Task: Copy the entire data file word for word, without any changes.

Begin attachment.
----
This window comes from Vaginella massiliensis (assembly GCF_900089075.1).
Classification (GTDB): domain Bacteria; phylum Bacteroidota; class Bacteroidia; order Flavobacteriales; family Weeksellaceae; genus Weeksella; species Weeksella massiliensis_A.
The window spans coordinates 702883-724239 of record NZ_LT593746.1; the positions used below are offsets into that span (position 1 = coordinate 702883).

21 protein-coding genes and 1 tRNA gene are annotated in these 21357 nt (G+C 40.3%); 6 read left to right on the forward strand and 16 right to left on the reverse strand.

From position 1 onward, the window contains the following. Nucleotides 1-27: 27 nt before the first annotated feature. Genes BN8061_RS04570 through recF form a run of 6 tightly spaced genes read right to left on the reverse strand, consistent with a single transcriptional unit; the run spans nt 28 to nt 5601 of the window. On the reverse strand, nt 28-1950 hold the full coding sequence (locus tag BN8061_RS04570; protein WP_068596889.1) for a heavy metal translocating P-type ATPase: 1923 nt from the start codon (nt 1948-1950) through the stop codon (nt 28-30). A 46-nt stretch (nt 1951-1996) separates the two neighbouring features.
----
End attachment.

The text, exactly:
This window comes from Vaginella massiliensis (assembly GCF_900089075.1).
Classification (GTDB): domain Bacteria; phylum Bacteroidota; class Bacteroidia; order Flavobacteriales; family Weeksellaceae; genus Weeksella; species Weeksella massiliensis_A.
The window spans coordinates 702883-724239 of record NZ_LT593746.1; the positions used below are offsets into that span (position 1 = coordinate 702883).

21 protein-coding genes and 1 tRNA gene are annotated in these 21357 nt (G+C 40.3%); 6 read left to right on the forward strand and 16 right to left on the reverse strand.

From position 1 onward, the window contains the following. Nucleotides 1-27: 27 nt before the first annotated feature. Genes BN8061_RS04570 through recF form a run of 6 tightly spaced genes read right to left on the reverse strand, consistent with a single transcriptional unit; the run spans nt 28 to nt 5601 of the window. On the reverse strand, nt 28-1950 hold the full coding sequence (locus tag BN8061_RS04570; protein WP_068596889.1) for a heavy metal translocating P-type ATPase: 1923 nt from the start codon (nt 1948-1950) through the stop codon (nt 28-30). A 46-nt stretch (nt 1951-1996) separates the two neighbouring features.